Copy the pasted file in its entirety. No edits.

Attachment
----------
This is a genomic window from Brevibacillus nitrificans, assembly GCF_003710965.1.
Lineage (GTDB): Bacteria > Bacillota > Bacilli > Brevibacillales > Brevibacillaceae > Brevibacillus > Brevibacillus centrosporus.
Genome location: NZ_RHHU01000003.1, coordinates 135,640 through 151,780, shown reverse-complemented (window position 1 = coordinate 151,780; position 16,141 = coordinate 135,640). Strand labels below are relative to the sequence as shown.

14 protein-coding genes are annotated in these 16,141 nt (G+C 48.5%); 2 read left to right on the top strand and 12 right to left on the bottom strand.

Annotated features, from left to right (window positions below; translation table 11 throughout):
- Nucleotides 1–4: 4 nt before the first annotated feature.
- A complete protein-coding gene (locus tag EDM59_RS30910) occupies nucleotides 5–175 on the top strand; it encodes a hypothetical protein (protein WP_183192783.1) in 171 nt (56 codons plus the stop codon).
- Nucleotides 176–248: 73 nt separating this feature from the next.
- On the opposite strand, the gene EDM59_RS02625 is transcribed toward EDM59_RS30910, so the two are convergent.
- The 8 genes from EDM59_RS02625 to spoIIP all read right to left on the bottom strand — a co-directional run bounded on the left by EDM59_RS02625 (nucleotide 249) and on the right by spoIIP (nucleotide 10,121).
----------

This is a genomic window from Brevibacillus nitrificans, assembly GCF_003710965.1.
Lineage (GTDB): Bacteria > Bacillota > Bacilli > Brevibacillales > Brevibacillaceae > Brevibacillus > Brevibacillus centrosporus.
Genome location: NZ_RHHU01000003.1, coordinates 135,640 through 151,780, shown reverse-complemented (window position 1 = coordinate 151,780; position 16,141 = coordinate 135,640). Strand labels below are relative to the sequence as shown.

14 protein-coding genes are annotated in these 16,141 nt (G+C 48.5%); 2 read left to right on the top strand and 12 right to left on the bottom strand.

Annotated features, from left to right (window positions below; translation table 11 throughout):
- Nucleotides 1–4: 4 nt before the first annotated feature.
- A complete protein-coding gene (locus tag EDM59_RS30910) occupies nucleotides 5–175 on the top strand; it encodes a hypothetical protein (protein WP_183192783.1) in 171 nt (56 codons plus the stop codon).
- Nucleotides 176–248: 73 nt separating this feature from the next.
- On the opposite strand, the gene EDM59_RS02625 is transcribed toward EDM59_RS30910, so the two are convergent.
- The 8 genes from EDM59_RS02625 to spoIIP all read right to left on the bottom strand — a co-directional run bounded on the left by EDM59_RS02625 (nucleotide 249) and on the right by spoIIP (nucleotide 10,121).